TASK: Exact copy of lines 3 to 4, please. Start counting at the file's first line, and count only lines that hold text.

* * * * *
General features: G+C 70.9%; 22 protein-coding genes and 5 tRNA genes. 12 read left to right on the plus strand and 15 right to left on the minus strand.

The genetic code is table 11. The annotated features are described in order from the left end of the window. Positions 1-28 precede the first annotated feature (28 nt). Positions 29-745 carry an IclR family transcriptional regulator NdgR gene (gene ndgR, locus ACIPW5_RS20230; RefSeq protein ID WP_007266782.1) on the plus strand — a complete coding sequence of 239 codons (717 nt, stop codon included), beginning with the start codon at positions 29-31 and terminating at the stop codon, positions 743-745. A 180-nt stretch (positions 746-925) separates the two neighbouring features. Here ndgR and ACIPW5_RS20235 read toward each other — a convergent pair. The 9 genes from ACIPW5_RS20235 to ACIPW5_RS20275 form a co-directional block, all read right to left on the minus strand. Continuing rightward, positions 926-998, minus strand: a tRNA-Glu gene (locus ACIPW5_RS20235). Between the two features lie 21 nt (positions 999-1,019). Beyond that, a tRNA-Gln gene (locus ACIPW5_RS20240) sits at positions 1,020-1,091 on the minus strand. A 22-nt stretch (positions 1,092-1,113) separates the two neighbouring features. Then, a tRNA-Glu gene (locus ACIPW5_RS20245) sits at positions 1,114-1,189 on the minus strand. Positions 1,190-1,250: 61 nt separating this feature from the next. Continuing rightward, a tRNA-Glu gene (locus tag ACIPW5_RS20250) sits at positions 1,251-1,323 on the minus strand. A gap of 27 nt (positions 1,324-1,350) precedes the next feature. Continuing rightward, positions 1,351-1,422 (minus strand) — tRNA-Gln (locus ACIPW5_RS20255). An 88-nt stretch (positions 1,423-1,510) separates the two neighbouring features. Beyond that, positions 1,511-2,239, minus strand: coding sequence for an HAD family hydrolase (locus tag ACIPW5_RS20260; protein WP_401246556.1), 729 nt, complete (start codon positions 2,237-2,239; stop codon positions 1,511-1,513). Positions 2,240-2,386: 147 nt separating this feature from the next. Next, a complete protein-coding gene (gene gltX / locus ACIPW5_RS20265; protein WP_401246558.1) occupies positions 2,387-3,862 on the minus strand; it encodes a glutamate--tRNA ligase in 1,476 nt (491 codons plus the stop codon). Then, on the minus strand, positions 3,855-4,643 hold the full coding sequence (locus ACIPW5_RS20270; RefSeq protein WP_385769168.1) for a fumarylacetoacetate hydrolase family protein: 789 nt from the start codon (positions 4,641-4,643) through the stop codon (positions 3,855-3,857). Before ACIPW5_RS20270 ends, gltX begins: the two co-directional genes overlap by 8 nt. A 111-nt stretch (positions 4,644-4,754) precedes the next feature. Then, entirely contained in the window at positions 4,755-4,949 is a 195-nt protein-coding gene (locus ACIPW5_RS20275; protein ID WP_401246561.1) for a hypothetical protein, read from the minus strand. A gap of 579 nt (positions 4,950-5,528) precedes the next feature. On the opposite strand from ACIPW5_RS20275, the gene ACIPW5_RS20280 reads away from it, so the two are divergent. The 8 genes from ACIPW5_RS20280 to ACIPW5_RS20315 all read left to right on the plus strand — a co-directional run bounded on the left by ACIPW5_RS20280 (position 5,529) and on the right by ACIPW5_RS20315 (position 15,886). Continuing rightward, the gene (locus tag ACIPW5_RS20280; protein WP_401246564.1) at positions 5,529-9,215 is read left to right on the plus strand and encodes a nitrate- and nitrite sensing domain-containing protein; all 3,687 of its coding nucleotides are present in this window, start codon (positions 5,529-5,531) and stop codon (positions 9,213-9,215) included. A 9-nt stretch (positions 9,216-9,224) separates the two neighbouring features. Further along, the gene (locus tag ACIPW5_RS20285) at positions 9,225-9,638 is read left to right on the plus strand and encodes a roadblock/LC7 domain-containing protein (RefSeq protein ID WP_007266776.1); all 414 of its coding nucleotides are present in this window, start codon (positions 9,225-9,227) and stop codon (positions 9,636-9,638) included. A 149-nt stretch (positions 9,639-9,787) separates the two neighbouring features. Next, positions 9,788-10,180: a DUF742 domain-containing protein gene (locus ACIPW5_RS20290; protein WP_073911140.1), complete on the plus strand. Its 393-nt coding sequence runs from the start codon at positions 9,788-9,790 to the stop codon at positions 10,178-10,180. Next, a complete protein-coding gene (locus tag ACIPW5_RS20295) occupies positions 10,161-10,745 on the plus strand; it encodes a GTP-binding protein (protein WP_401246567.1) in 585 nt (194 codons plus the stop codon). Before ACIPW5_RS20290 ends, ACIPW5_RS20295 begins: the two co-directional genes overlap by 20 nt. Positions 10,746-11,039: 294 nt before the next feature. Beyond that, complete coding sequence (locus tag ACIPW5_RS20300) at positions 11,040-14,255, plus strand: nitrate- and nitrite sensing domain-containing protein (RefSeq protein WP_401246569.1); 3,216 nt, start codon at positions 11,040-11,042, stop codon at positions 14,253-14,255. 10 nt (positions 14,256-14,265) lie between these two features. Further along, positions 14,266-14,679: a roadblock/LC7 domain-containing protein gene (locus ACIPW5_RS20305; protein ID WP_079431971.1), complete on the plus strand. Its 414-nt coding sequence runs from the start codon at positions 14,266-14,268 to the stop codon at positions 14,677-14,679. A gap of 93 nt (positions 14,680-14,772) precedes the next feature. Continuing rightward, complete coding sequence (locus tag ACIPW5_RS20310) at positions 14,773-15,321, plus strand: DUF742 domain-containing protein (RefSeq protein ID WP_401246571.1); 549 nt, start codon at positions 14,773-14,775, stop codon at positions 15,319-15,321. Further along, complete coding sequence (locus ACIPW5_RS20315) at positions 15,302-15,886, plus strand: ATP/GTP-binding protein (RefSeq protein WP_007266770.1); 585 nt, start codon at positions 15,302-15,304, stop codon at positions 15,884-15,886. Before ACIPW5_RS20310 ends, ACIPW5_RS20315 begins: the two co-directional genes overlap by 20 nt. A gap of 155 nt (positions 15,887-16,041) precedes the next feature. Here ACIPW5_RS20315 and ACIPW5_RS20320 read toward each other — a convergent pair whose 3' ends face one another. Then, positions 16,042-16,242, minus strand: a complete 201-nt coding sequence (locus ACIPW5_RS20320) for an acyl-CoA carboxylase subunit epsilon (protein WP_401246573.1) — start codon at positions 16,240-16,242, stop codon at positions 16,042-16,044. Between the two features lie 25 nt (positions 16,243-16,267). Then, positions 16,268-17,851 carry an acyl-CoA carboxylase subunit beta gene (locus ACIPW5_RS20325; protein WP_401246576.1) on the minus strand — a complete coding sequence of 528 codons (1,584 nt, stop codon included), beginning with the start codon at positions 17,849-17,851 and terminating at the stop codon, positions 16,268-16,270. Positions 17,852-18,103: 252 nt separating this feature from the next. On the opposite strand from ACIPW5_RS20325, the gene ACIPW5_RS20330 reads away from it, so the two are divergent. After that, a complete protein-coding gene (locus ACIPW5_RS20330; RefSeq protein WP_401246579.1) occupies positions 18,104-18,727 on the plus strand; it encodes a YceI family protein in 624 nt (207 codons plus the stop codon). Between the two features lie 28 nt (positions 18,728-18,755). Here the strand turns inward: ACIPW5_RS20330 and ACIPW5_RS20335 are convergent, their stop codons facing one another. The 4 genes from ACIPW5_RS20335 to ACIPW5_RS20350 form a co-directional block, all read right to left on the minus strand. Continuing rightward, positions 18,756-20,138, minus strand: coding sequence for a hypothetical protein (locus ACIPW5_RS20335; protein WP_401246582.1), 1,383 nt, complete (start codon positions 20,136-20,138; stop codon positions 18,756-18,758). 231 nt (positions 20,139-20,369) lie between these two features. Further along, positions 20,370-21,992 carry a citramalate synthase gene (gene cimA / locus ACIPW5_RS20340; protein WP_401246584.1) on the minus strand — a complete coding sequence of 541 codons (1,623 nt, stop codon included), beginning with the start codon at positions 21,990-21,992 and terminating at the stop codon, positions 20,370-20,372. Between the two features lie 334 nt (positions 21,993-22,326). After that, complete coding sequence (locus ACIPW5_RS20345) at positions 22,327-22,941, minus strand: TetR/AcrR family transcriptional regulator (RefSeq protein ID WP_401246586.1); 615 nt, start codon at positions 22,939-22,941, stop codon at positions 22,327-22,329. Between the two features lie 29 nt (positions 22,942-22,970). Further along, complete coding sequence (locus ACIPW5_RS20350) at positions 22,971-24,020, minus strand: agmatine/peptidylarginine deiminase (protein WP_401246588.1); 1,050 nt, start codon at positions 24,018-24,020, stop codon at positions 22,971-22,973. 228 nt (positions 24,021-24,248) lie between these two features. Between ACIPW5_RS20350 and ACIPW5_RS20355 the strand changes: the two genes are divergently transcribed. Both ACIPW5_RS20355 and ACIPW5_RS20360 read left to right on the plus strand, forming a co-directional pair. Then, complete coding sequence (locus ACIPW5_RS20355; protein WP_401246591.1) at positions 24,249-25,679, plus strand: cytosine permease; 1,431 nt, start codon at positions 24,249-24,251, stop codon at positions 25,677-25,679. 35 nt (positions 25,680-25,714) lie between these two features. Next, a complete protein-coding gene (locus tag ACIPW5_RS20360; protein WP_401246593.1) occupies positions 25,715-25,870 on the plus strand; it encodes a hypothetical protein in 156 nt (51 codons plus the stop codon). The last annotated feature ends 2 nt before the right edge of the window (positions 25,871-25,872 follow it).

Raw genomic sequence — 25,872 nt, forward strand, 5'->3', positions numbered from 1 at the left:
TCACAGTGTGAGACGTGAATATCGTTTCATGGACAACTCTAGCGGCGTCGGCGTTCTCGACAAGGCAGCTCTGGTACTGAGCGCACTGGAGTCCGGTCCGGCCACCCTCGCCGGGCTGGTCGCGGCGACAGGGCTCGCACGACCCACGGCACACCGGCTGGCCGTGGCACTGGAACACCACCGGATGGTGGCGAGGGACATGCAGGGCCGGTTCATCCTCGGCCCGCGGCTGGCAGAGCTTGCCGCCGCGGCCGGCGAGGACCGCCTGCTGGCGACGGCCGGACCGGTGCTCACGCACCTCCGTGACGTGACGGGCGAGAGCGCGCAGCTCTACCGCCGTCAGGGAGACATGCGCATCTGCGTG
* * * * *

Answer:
Raw genomic sequence — 25,872 nt, forward strand, 5'->3', positions numbered from 1 at the left:
TCACAGTGTGAGACGTGAATATCGTTTCATGGACAACTCTAGCGGCGTCGGCGTTCTCGACAAGGCAGCTCTGGTACTGAGCGCACTGGAGTCCGGTCCGGCCACCCTCGCCGGGCTGGTCGCGGCGACAGGGCTCGCACGACCCACGGCACACCGGCTGGCCGTGGCACTGGAACACCACCGGATGGTGGCGAGGGACATGCAGGGCCGGTTCATCCTCGGCCCGCGGCTGGCAGAGCTTGCCGCCGCGGCCGGCGAGGACCGCCTGCTGGCGACGGCCGGACCGGTGCTCACGCACCTCCGTGACGTGACGGGCGAGAGCGCGCAGCTCTACCGCCGTCAGGGAGACATGCGCATCTGCGTG